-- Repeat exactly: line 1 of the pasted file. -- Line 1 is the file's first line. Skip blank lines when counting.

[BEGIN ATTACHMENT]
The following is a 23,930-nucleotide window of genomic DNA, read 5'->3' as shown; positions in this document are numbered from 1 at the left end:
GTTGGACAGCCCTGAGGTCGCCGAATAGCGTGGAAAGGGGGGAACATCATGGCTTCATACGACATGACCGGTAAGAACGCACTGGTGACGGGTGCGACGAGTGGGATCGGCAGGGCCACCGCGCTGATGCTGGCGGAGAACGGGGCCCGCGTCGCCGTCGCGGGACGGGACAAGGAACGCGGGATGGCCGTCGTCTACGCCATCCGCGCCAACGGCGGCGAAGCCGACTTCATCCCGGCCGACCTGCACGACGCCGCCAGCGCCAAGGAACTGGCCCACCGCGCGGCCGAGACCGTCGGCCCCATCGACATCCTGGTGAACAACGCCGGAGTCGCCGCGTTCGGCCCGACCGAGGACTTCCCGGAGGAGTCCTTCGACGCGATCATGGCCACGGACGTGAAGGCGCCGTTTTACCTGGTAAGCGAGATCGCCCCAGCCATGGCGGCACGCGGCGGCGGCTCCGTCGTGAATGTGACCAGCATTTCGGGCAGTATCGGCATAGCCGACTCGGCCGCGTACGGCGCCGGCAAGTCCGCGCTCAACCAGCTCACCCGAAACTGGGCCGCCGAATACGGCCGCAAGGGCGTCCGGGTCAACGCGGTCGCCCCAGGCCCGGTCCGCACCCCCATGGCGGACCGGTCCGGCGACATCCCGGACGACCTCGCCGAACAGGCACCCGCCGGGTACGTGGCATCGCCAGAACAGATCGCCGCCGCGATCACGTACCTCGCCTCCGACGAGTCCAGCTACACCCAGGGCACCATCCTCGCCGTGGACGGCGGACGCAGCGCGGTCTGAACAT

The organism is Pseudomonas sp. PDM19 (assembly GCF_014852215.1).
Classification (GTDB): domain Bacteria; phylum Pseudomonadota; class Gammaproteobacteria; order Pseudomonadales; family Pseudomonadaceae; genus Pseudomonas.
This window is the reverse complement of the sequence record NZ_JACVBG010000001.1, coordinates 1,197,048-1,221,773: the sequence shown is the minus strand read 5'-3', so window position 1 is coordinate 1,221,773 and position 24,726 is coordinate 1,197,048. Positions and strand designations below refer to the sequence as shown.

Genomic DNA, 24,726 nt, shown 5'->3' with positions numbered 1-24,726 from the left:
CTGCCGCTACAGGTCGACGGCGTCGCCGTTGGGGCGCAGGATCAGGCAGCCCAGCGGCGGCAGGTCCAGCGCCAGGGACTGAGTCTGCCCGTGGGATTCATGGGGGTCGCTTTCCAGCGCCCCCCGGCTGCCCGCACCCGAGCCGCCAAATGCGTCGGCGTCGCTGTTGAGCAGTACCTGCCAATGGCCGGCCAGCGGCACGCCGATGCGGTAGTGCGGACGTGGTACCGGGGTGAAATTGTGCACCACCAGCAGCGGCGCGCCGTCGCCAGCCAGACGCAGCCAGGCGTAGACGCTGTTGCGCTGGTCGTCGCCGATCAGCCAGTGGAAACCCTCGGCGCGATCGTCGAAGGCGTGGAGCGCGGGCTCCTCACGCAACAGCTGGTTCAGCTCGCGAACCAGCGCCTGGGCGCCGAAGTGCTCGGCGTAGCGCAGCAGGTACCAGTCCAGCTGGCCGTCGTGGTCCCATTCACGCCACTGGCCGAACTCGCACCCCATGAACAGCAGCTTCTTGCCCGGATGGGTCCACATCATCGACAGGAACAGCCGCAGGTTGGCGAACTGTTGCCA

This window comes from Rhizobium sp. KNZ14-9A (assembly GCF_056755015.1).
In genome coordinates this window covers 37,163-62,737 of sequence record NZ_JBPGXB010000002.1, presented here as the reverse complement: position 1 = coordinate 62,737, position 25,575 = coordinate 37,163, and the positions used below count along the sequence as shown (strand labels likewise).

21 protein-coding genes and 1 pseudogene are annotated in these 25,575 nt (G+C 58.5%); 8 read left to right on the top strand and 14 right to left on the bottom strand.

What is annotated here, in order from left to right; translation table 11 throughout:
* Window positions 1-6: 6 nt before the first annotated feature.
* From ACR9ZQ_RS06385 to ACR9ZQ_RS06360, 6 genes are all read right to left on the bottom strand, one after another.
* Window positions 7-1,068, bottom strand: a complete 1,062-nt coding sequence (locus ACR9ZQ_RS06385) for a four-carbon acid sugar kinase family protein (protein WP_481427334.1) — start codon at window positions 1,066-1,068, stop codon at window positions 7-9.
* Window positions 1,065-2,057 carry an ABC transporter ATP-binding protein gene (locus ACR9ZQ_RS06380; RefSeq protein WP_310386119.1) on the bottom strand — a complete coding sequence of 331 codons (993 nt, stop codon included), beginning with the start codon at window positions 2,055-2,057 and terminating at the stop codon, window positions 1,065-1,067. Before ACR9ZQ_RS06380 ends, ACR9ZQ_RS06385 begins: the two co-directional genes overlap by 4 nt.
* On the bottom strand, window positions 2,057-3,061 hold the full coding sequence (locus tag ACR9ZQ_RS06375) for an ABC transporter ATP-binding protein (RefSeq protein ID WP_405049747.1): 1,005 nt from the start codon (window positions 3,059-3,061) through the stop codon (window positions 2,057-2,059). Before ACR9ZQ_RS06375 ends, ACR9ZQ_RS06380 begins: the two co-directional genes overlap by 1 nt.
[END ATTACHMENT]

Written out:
The following is a 23,930-nucleotide window of genomic DNA, read 5'->3' as shown; positions in this document are numbered from 1 at the left end: